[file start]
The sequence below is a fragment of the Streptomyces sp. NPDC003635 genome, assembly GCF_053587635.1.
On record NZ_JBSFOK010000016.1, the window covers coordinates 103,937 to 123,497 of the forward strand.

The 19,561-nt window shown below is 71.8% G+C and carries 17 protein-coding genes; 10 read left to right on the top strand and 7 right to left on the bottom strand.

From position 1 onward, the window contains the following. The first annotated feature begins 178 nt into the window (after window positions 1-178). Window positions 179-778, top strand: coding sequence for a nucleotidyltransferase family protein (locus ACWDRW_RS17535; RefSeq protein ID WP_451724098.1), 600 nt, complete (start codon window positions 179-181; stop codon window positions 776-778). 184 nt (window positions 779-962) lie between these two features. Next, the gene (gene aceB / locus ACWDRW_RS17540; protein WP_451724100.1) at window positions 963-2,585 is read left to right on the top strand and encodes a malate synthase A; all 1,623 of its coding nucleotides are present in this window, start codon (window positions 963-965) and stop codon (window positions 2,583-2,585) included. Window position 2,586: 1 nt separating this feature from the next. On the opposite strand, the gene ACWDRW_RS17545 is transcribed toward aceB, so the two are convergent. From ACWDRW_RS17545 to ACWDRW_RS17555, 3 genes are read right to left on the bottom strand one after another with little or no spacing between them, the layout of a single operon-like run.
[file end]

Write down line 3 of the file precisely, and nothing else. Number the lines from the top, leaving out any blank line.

The 19,561-nt window shown below is 71.8% G+C and carries 17 protein-coding genes; 10 read left to right on the top strand and 7 right to left on the bottom strand.